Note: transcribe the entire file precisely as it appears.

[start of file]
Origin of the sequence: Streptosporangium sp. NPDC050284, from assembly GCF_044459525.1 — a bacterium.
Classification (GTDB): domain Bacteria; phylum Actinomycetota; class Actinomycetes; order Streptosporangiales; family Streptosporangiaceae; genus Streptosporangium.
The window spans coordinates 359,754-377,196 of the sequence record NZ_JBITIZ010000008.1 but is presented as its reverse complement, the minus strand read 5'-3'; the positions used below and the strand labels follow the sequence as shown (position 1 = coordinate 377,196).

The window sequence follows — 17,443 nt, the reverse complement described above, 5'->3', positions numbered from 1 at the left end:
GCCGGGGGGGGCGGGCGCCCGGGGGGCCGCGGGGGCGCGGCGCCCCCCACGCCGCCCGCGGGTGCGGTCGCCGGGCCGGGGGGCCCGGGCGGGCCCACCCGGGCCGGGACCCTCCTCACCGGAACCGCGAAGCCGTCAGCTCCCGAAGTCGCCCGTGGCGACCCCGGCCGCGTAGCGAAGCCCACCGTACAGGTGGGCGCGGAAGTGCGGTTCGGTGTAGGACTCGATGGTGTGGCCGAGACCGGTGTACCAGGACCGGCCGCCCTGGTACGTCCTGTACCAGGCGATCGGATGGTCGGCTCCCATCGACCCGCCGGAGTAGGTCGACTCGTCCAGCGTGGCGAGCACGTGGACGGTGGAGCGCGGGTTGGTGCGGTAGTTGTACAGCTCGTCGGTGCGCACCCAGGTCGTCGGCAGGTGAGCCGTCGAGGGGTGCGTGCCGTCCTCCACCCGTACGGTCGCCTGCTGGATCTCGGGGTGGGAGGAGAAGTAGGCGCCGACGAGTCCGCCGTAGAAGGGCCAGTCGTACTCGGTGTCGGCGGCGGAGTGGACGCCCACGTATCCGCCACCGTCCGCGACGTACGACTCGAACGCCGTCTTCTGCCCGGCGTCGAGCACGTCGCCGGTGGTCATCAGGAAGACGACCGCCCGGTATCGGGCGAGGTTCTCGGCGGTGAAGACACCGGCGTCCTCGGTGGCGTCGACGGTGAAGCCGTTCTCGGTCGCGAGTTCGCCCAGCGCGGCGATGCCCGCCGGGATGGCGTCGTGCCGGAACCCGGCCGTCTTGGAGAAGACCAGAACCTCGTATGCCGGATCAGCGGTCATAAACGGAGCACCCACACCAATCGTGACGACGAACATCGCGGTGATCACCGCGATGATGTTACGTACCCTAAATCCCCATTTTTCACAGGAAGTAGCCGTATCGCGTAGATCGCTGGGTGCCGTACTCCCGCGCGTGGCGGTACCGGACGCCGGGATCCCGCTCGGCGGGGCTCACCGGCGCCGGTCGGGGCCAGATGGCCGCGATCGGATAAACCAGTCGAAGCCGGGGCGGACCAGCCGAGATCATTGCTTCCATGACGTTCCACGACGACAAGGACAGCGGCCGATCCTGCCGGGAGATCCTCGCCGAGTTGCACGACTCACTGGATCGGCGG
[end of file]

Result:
Origin of the sequence: Streptosporangium sp. NPDC050284, from assembly GCF_044459525.1 — a bacterium.
Classification (GTDB): domain Bacteria; phylum Actinomycetota; class Actinomycetes; order Streptosporangiales; family Streptosporangiaceae; genus Streptosporangium.
The window spans coordinates 359,754-377,196 of the sequence record NZ_JBITIZ010000008.1 but is presented as its reverse complement, the minus strand read 5'-3'; the positions used below and the strand labels follow the sequence as shown (position 1 = coordinate 377,196).

The window sequence follows — 17,443 nt, the reverse complement described above, 5'->3', positions numbered from 1 at the left end:
GCCGGGGGGGGCGGGCGCCCGGGGGGCCGCGGGGGCGCGGCGCCCCCCACGCCGCCCGCGGGTGCGGTCGCCGGGCCGGGGGGCCCGGGCGGGCCCACCCGGGCCGGGACCCTCCTCACCGGAACCGCGAAGCCGTCAGCTCCCGAAGTCGCCCGTGGCGACCCCGGCCGCGTAGCGAAGCCCACCGTACAGGTGGGCGCGGAAGTGCGGTTCGGTGTAGGACTCGATGGTGTGGCCGAGACCGGTGTACCAGGACCGGCCGCCCTGGTACGTCCTGTACCAGGCGATCGGATGGTCGGCTCCCATCGACCCGCCGGAGTAGGTCGACTCGTCCAGCGTGGCGAGCACGTGGACGGTGGAGCGCGGGTTGGTGCGGTAGTTGTACAGCTCGTCGGTGCGCACCCAGGTCGTCGGCAGGTGAGCCGTCGAGGGGTGCGTGCCGTCCTCCACCCGTACGGTCGCCTGCTGGATCTCGGGGTGGGAGGAGAAGTAGGCGCCGACGAGTCCGCCGTAGAAGGGCCAGTCGTACTCGGTGTCGGCGGCGGAGTGGACGCCCACGTATCCGCCACCGTCCGCGACGTACGACTCGAACGCCGTCTTCTGCCCGGCGTCGAGCACGTCGCCGGTGGTCATCAGGAAGACGACCGCCCGGTATCGGGCGAGGTTCTCGGCGGTGAAGACACCGGCGTCCTCGGTGGCGTCGACGGTGAAGCCGTTCTCGGTCGCGAGTTCGCCCAGCGCGGCGATGCCCGCCGGGATGGCGTCGTGCCGGAACCCGGCCGTCTTGGAGAAGACCAGAACCTCGTATGCCGGATCAGCGGTCATAAACGGAGCACCCACACCAATCGTGACGACGAACATCGCGGTGATCACCGCGATGATGTTACGTACCCTAAATCCCCATTTTTCACAGGAAGTAGCCGTATCGCGTAGATCGCTGGGTGCCGTACTCCCGCGCGTGGCGGTACCGGACGCCGGGATCCCGCTCGGCGGGGCTCACCGGCGCCGGTCGGGGCCAGATGGCCGCGATCGGATAAACCAGTCGAAGCCGGGGCGGACCAGCCGAGATCATTGCTTCCATGACGTTCCACGACGACAAGGACAGCGGCCGATCCTGCCGGGAGATCCTCGCCGAGTTGCACGACTCACTGGATCGGCGG